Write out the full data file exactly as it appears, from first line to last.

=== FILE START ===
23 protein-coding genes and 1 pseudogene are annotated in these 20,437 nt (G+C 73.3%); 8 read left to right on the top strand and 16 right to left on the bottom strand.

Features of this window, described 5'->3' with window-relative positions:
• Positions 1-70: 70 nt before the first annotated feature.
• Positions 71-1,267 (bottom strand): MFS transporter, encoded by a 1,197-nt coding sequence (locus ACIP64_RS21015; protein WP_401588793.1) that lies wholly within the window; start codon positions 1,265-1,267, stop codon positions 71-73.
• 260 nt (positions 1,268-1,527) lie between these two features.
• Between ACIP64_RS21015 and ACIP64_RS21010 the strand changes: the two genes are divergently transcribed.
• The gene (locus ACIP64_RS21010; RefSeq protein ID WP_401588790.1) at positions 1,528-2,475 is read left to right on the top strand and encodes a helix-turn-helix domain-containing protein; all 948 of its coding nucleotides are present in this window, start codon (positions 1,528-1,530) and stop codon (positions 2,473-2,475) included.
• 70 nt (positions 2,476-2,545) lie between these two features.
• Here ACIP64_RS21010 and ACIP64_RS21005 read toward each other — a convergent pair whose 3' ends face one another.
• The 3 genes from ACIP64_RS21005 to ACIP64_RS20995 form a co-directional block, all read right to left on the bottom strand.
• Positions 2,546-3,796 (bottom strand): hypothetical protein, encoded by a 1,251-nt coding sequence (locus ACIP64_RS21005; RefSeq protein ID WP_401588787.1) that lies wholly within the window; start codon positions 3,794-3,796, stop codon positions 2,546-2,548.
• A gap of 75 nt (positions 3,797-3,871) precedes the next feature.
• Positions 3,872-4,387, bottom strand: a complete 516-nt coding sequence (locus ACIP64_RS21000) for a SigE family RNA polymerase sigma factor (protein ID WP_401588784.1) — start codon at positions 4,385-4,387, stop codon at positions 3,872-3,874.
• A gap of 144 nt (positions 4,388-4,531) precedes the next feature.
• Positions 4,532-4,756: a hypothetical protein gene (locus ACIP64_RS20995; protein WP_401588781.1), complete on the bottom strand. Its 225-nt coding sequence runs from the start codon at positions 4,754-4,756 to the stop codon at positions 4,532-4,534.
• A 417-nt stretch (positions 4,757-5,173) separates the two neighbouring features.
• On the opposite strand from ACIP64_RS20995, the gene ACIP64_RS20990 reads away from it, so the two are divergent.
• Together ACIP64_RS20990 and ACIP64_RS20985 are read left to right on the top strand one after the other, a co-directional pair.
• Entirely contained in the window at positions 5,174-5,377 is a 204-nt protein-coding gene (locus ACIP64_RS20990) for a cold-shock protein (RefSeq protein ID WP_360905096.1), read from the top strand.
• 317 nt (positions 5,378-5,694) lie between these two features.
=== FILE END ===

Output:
23 protein-coding genes and 1 pseudogene are annotated in these 20,437 nt (G+C 73.3%); 8 read left to right on the top strand and 16 right to left on the bottom strand.

Features of this window, described 5'->3' with window-relative positions:
• Positions 1-70: 70 nt before the first annotated feature.
• Positions 71-1,267 (bottom strand): MFS transporter, encoded by a 1,197-nt coding sequence (locus ACIP64_RS21015; protein WP_401588793.1) that lies wholly within the window; start codon positions 1,265-1,267, stop codon positions 71-73.
• 260 nt (positions 1,268-1,527) lie between these two features.
• Between ACIP64_RS21015 and ACIP64_RS21010 the strand changes: the two genes are divergently transcribed.
• The gene (locus ACIP64_RS21010; RefSeq protein ID WP_401588790.1) at positions 1,528-2,475 is read left to right on the top strand and encodes a helix-turn-helix domain-containing protein; all 948 of its coding nucleotides are present in this window, start codon (positions 1,528-1,530) and stop codon (positions 2,473-2,475) included.
• 70 nt (positions 2,476-2,545) lie between these two features.
• Here ACIP64_RS21010 and ACIP64_RS21005 read toward each other — a convergent pair whose 3' ends face one another.
• The 3 genes from ACIP64_RS21005 to ACIP64_RS20995 form a co-directional block, all read right to left on the bottom strand.
• Positions 2,546-3,796 (bottom strand): hypothetical protein, encoded by a 1,251-nt coding sequence (locus ACIP64_RS21005; RefSeq protein ID WP_401588787.1) that lies wholly within the window; start codon positions 3,794-3,796, stop codon positions 2,546-2,548.
• A gap of 75 nt (positions 3,797-3,871) precedes the next feature.
• Positions 3,872-4,387, bottom strand: a complete 516-nt coding sequence (locus ACIP64_RS21000) for a SigE family RNA polymerase sigma factor (protein ID WP_401588784.1) — start codon at positions 4,385-4,387, stop codon at positions 3,872-3,874.
• A gap of 144 nt (positions 4,388-4,531) precedes the next feature.
• Positions 4,532-4,756: a hypothetical protein gene (locus ACIP64_RS20995; protein WP_401588781.1), complete on the bottom strand. Its 225-nt coding sequence runs from the start codon at positions 4,754-4,756 to the stop codon at positions 4,532-4,534.
• A 417-nt stretch (positions 4,757-5,173) separates the two neighbouring features.
• On the opposite strand from ACIP64_RS20995, the gene ACIP64_RS20990 reads away from it, so the two are divergent.
• Together ACIP64_RS20990 and ACIP64_RS20985 are read left to right on the top strand one after the other, a co-directional pair.
• Entirely contained in the window at positions 5,174-5,377 is a 204-nt protein-coding gene (locus ACIP64_RS20990) for a cold-shock protein (RefSeq protein ID WP_360905096.1), read from the top strand.
• 317 nt (positions 5,378-5,694) lie between these two features.